January 4, 2013 / 6:57 PM / 5 years ago

Fund investors sought stocks ahead of U.S. fiscal deal -EPFR

NEW YORK, Jan 4 (Reuters) - Investors poured $5.06 billion into stock funds worldwide in the latest week, as the appetite for risk rose after U.S. lawmakers cobbled together a last-minute tax deal that avoided the worst of the so-called fiscal cliff, data from EPFR Global showed on Friday.

Funds that hold emerging market stocks attracted $3.37 billion of the net $5.06 billion taken in by all stock funds in the week ended Jan. 2, the fund-tracking firm said. Funds that hold U.S. stocks, by comparison, attracted $706 million.

“Investors were optimistic that a deal would be reached,” said Jack Ablin, chief investment officer of BMO Private Bank, referring to the U.S. budget deal. He added that going into the final week of 2012, emerging market stocks were generally seen as “insulated” from the “fiscal cliff” drama in Washington.

The EPFR reporting period coincided with Congress and President Barack Obama reaching a deal to raise taxes on the wealthiest U.S. citizens while postponing a series of sharp federal budget cuts for about two months.

Even though some believe U.S. lawmakers only postponed the tough decision of dealing with the federal deficit, U.S. stock markets rallied strongly after the deal and so-called safe assets like U.S. Treasuries have sold off mightily in the early days of 2013.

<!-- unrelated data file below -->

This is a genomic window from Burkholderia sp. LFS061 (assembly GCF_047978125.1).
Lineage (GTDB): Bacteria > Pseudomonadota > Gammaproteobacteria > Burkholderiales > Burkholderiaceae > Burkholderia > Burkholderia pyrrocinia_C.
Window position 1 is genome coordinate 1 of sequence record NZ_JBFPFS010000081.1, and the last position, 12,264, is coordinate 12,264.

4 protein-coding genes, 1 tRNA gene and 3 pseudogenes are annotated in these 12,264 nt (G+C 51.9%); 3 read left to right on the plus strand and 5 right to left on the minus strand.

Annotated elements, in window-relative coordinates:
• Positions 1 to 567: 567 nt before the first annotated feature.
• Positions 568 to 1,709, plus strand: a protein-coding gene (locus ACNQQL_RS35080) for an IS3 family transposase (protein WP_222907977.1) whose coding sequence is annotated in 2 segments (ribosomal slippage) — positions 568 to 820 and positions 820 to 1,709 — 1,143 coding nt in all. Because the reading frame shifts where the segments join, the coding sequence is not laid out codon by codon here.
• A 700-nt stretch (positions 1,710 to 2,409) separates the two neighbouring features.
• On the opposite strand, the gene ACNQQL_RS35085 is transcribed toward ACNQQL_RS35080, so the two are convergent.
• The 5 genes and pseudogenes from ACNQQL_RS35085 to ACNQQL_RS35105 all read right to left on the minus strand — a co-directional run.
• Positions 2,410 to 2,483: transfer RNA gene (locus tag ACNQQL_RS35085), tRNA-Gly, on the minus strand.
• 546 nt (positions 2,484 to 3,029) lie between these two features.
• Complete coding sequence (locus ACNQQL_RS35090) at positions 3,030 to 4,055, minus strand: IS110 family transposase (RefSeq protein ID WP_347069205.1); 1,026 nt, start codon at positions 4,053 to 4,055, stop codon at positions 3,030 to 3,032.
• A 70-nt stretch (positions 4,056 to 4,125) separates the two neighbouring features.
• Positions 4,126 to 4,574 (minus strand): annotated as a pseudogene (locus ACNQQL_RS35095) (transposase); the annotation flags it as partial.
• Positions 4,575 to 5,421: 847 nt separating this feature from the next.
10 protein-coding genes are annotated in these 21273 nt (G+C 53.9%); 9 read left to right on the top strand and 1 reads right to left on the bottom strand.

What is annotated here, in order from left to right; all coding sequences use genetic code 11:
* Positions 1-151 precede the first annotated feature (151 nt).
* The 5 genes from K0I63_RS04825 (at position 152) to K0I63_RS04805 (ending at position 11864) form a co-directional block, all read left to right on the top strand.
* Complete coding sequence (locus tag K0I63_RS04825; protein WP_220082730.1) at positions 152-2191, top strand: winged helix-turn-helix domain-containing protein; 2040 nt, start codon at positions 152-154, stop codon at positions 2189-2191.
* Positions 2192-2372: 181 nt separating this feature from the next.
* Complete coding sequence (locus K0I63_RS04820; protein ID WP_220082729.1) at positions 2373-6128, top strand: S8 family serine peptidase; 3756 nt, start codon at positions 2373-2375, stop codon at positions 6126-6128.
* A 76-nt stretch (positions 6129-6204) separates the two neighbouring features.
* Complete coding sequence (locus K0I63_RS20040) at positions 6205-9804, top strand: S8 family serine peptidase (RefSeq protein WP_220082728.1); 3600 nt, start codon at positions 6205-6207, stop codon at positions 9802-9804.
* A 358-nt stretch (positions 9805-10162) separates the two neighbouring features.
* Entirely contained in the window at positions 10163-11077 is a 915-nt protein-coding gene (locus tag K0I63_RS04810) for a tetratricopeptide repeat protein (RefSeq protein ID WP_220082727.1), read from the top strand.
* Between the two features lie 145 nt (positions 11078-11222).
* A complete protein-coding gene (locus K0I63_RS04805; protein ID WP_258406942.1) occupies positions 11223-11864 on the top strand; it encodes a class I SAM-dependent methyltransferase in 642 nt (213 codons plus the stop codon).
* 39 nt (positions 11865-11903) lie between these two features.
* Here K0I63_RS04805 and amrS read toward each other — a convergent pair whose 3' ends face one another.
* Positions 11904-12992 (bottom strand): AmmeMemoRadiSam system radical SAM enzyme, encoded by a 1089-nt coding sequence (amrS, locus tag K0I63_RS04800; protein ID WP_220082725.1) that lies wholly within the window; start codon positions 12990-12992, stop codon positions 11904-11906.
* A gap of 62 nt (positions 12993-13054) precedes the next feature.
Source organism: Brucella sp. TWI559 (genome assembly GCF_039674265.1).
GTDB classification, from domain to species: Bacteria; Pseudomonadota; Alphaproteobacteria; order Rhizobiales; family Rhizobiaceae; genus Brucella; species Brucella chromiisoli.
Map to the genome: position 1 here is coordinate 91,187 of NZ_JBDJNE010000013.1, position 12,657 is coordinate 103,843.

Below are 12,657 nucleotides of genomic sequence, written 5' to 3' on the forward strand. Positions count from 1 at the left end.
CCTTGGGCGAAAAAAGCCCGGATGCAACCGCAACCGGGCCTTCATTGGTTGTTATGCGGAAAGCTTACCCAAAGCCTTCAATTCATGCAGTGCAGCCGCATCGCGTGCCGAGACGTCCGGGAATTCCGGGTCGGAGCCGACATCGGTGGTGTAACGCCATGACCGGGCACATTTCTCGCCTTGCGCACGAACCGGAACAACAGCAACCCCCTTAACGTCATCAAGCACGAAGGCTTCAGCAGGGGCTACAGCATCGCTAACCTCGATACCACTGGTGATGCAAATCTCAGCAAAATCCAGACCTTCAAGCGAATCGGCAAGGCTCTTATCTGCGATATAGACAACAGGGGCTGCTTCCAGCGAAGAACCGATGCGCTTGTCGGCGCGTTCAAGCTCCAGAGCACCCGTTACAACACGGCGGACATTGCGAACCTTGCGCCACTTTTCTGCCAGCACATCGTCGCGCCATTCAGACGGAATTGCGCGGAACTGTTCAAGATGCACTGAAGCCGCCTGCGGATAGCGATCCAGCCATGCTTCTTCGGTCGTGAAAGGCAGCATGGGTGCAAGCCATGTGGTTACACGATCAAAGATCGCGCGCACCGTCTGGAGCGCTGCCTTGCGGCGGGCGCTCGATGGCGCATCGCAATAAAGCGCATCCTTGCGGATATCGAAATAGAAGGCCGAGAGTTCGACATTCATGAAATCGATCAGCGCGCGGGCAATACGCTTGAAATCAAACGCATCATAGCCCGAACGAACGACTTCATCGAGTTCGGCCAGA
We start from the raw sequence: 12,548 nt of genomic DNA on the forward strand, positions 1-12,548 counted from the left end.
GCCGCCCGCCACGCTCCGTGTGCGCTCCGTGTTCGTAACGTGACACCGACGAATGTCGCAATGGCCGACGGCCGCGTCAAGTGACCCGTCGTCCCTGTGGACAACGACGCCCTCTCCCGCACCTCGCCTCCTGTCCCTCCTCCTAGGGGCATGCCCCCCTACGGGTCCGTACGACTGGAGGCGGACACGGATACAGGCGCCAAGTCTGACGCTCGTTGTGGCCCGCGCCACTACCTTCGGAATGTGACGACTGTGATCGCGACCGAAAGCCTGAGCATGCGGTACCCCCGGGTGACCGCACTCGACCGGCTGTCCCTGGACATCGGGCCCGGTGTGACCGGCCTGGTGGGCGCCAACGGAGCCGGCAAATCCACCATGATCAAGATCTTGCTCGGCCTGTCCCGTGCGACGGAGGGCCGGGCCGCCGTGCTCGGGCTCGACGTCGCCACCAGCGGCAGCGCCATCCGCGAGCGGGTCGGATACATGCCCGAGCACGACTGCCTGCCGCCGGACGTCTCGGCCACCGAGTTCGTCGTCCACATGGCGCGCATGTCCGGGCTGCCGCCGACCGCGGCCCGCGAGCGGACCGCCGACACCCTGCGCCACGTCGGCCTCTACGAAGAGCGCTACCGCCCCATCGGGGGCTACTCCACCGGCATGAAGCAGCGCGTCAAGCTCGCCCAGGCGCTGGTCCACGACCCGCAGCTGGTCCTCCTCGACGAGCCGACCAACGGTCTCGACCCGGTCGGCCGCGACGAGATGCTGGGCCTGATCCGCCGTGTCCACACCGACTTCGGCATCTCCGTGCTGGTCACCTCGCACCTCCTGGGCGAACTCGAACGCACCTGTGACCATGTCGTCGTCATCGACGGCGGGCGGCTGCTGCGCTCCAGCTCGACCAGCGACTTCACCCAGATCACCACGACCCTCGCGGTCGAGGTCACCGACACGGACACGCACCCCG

The benchmark S&P 500 stock index rose 3 percent over the reporting period. The benchmark 10-year Treasury yield, which ended 2012 at 1.76 percent, surged to 1.93 percent in Friday trading.

The move toward risk was seen in bond funds generally. For the fourth straight week, bond funds worldwide failed to gain as much new cash as stock funds, and pulled in $2.29 billion. Of that sum, U.S. bond funds took in just $336 million.

In an interview on Wednesday, Jeffrey Gundlach, chief investment officer and chief executive of DoubleLine Capital, said that weaker cumulative returns from bond funds this year are likely to drive money out of the funds.

“Returns are not likely to be as high, perhaps, as people naively expect them to be,” Gundlach said, referring to bond funds’ trailing 12-month performance. “Inflows into bonds are very likely to decline over the course of 2013 based upon this dynamic.”

Flows into exchange-traded funds and products in the United States reached a record $1.35 trillion at the end of 2012, research and consultancy firm ETFGI said on Thursday.

European stock funds suffered outflows of $340 million after attracting $913 million the prior week as investors favored funds that hold European debt, which attracted $287 million in new money, EPFR global said.

In another sign that risk is back in fashion, high-yield “junk” bond funds gained $1.26 billion in new cash, the most in three weeks. Investors also targeted emerging market bonds and committed $1.28 billion to funds that hold them.

“As long as the Federal Reserve keeps a blanket over interest rates, high-yield should do pretty well,” said Ablin of BMO Private Bank.

European bond funds attracted $287 million in new cash, a slightly weaker turnout than inflows of $343 million the prior week.

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